USC Football: Early Schedule Will Translate to Fast 2013 Start for Trojans

Matt FitzgeraldCorrespondent IIIAugust 21, 2013

USC head coach Lane Kiffin should be feeling the heat, but a light early schedule will help.
USC head coach Lane Kiffin should be feeling the heat, but a light early schedule will help.Harry How/Getty Images

The USC Trojans had a disastrous 2012 season after initially being ranked first in the country. With lowered expectations and a relatively easy early schedule in 2013, Lane Kiffin's team will get off to a strong start and bounce back in a big way from last year's disappointment.

Some concern may be present due to the changing nature of the defense under new coordinator Clancy Pendergast or the lack of a true starter at quarterback, but there is no reason that Southern Cal can't rattle off six victories out of the gate.

None of the No. 24-ranked Trojans' opponents in the early going are ranked.

The toughest home game is against Utah State, a Mountain West team who went 11-2 last year but graduated their top three receivers—including 1500-yard rusher Kerwynn Williams.

Trips to Hawaii and Arizona State shouldn't cause too many problems—even if the Sun Devils are receiving several votes in the early polls. Home showdowns with Boston College and Washington State shouldn't, either.

Now that QB Matt Scott is gone from Arizona, too, the Trojans will be keen on revenge from last year's loss to the Wildcats. This time, the meeting will come in the friendly confines of the LA Coliseum in a Thursday evening showcase.

The first time USC will meet a team in the preseason Top 25 will be in the very next contest: a road trip to South Bend in taking on arch-nemesis, 14th-ranked Notre Dame.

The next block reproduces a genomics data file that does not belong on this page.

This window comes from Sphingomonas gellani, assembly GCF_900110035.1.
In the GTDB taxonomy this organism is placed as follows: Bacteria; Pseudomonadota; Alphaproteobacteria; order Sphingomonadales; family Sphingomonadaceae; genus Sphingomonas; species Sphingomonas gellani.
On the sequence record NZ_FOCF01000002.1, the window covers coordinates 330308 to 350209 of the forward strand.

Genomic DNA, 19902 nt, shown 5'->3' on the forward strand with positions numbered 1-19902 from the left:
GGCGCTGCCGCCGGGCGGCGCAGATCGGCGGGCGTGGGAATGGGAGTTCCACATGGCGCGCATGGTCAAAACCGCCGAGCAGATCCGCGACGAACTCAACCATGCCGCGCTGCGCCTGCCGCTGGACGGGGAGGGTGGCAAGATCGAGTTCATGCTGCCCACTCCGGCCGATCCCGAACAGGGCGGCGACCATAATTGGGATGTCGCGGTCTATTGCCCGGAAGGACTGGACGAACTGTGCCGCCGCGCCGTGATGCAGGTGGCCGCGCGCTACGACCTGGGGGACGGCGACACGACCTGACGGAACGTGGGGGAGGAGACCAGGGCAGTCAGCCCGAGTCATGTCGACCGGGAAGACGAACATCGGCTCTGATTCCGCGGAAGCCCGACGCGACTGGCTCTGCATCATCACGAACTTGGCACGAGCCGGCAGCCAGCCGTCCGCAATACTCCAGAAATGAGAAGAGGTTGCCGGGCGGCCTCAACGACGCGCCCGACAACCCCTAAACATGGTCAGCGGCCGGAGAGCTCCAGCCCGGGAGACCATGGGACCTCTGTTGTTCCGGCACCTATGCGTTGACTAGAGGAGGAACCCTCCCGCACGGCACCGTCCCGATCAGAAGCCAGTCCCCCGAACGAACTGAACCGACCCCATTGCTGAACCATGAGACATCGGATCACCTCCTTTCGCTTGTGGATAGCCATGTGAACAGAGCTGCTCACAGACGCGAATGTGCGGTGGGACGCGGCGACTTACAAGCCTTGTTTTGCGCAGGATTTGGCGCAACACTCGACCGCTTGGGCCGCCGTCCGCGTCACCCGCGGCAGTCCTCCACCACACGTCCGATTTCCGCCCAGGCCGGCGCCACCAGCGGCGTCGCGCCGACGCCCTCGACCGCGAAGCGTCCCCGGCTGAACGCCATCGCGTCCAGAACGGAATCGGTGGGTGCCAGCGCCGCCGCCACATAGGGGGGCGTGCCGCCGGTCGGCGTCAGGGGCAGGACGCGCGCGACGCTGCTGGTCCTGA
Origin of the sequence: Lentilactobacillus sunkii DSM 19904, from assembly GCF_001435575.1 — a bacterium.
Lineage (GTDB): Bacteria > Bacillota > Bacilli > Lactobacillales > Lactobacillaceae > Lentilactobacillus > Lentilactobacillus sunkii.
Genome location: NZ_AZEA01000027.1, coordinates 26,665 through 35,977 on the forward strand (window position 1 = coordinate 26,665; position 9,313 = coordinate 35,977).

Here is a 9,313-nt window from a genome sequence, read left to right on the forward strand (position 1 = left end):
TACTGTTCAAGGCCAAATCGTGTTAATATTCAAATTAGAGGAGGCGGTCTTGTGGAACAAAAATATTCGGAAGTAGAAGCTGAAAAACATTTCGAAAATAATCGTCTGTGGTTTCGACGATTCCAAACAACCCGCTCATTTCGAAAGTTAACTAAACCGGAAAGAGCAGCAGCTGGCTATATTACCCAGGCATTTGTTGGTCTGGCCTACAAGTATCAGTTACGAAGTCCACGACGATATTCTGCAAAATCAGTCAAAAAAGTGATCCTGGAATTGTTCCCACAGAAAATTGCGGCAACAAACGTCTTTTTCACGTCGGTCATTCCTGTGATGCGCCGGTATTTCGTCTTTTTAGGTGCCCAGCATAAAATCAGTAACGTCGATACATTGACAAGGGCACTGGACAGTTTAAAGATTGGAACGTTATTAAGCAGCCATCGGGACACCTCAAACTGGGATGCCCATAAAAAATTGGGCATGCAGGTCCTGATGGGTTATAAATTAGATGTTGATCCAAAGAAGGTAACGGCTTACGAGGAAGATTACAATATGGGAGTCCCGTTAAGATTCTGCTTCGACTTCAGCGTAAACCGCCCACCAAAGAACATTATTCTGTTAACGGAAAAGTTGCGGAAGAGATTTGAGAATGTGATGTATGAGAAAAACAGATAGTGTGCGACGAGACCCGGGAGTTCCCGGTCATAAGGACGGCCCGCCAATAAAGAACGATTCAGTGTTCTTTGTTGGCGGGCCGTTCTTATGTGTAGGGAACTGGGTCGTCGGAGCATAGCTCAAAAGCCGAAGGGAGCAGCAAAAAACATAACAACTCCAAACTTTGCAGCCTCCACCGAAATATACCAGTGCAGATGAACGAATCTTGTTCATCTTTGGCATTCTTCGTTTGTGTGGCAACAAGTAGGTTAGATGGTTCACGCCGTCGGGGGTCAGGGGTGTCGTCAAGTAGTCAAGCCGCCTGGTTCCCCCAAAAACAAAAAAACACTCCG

No matter who is quarterbacking the team—Max Wittek or Cody Kessler—the Trojan signal-caller will be tossing the pigskin to Marqise Lee, who is arguably the best athlete of any skills player in college football.

Between his electricity in the open field, knack for getting open, vision as a ball-carrier and dynamic returns, Lee is in prime position to be a Heisman Trophy contender.

In recently telling Gary Klein of The Los Angeles Times that he is 100 percent back from a shoulder injury, Lee expressed approval over both Wittek and Kessler:

One week I'll be like, "Oh, yeah, Cody did a great job." Next day, Max comes out and does a great job. I'm like "Oh, my God." So I'm glad I'm not the coach. It's a big decision for Kif. It's all on his back—his problem—all I've got to do is catch the ball.

Even though fellow prolific receiver Robert Woods graduated, the Trojans still have a strong enough running game keyed by running back Silas Redd to supplement the passing attack.

In helping Pendergast and Co. make the transition to a new defensive alignment, Kiffin has implied that the offense will run the ball more, citing the success of Alabama and Stanford as the inspiration for the change in tactics.

Plus, not having a seasoned starter under center certainly contributes to that strategy, too.

But while the defense struggled under Monte Kiffin's Tampa 2, 4-3 look—which works well at the NFL level but evidently didn't last year—Pendergast is bringing a dynamic shift to the talented unit.

Klein reports that Kiffin was looking for an immediate fix, and was intrigued by how well Pendergast turned around California in his first two years there.

More of an attacking mindset is being deployed in the unique 5-2 defense Pendergast commands, and at least a couple of players are loving it.

"Coach P is more of a 'get after the quarterback' type of guy," safety Dion Bailey said. "That's pretty much his identity."

Linebacker Hayes Pullard had similar praise, saying that "Pendergast brings that swagger. That's been great for us."

Swagger essentially defines the recent memory of the dominant USC program. When Pete Carroll was at the helm, he would mix it up with his players, celebrate on the sidelines and encourage his young men to have fun.

Football is an aggressive sport, and no player at this level is going to be repulsed by a breath of fresh air in Pendergast who is passionately advocating for more aggression and pressure on the opposing quarterback.

There are many changes taking place in terms of personnel, adjustments in schemes and in style of coaching at USC. However, it shouldn't be looked at as a chaotic, unstable time, but rather as a year of adaptability and renaissance.

Getting off to a 6-0 start playing hard-nosed, power-running football on offense and becoming more of a ball-hawking, quarterback-crushing bunch on defense should afford the Trojans plenty of Momentum heading to South Bend on Oct. 19.